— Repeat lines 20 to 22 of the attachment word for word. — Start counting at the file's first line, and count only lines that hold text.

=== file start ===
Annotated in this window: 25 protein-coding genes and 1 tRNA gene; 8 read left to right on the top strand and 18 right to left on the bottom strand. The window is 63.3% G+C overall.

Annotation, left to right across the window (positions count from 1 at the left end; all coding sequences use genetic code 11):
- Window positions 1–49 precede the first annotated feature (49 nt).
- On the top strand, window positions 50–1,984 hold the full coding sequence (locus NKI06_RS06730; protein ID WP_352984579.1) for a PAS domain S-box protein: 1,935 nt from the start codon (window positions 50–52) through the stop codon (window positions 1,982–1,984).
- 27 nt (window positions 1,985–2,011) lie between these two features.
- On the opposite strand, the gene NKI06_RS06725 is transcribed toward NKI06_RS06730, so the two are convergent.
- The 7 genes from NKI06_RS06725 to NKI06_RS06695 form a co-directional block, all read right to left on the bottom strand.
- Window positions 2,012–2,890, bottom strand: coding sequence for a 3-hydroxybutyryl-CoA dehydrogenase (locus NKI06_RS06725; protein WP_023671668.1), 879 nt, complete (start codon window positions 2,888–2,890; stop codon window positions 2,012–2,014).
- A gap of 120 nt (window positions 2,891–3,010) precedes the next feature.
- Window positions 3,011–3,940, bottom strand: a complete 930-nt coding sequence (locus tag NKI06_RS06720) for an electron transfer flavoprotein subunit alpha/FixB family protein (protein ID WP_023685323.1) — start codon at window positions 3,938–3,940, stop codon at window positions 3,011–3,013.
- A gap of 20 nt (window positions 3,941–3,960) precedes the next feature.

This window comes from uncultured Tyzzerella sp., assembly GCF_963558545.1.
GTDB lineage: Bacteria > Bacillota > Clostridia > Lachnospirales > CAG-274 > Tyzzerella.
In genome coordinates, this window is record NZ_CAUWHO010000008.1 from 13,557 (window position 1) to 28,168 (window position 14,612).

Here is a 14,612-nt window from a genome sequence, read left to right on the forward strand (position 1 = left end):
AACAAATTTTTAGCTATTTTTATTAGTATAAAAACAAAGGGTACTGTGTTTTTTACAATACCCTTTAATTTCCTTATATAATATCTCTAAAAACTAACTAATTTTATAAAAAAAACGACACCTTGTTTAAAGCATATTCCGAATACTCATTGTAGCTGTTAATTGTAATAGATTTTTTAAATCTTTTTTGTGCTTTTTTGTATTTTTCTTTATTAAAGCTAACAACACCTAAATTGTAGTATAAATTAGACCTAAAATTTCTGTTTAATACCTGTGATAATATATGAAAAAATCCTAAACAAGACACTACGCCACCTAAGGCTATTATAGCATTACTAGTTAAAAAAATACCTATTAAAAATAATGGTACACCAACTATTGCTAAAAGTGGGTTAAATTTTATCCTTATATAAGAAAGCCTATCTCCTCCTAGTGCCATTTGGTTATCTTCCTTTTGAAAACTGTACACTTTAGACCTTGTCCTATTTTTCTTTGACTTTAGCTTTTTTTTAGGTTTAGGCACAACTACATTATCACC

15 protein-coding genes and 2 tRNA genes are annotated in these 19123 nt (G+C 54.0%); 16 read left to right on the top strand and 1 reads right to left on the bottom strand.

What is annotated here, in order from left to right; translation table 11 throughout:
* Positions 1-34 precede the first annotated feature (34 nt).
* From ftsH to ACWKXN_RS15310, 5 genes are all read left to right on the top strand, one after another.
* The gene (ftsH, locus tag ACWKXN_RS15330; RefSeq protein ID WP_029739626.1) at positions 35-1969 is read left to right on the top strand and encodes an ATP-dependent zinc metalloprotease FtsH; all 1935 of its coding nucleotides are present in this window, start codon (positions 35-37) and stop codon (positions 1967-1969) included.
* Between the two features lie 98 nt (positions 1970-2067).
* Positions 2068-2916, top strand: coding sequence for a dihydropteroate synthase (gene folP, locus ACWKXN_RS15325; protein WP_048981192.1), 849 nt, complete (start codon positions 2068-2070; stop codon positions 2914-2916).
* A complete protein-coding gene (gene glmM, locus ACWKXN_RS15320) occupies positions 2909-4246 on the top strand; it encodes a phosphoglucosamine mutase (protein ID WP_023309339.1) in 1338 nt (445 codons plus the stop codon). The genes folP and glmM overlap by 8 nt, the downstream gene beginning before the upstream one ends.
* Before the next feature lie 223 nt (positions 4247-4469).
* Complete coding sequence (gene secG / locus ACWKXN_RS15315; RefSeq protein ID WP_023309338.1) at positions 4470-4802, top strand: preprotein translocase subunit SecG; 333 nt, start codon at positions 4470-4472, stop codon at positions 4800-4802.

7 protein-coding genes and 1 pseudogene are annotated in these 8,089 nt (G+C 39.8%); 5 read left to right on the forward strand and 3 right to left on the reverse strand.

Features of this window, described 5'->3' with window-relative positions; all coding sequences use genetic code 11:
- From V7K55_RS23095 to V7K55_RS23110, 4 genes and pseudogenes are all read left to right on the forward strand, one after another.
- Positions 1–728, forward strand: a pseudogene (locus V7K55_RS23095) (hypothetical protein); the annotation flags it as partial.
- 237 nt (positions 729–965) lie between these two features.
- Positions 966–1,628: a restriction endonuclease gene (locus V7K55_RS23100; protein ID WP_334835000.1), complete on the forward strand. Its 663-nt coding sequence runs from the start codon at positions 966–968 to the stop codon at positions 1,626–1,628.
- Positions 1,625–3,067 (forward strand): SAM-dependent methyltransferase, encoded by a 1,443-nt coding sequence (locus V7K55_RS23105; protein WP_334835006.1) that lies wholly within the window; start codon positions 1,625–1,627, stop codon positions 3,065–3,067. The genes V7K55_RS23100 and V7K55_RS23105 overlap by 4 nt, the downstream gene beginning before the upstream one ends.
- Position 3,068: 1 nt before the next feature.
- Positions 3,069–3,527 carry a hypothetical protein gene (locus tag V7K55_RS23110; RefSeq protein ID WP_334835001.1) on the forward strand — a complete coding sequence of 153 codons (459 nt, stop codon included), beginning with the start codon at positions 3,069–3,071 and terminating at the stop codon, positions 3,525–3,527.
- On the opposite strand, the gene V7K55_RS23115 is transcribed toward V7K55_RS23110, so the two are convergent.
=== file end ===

* From ftsH to ACWKXN_RS15310, 5 genes are all read left to right on the top strand, one after another.
* The gene (ftsH, locus tag ACWKXN_RS15330; RefSeq protein ID WP_029739626.1) at positions 35-1969 is read left to right on the top strand and encodes an ATP-dependent zinc metalloprotease FtsH; all 1935 of its coding nucleotides are present in this window, start codon (positions 35-37) and stop codon (positions 1967-1969) included.
* Between the two features lie 98 nt (positions 1970-2067).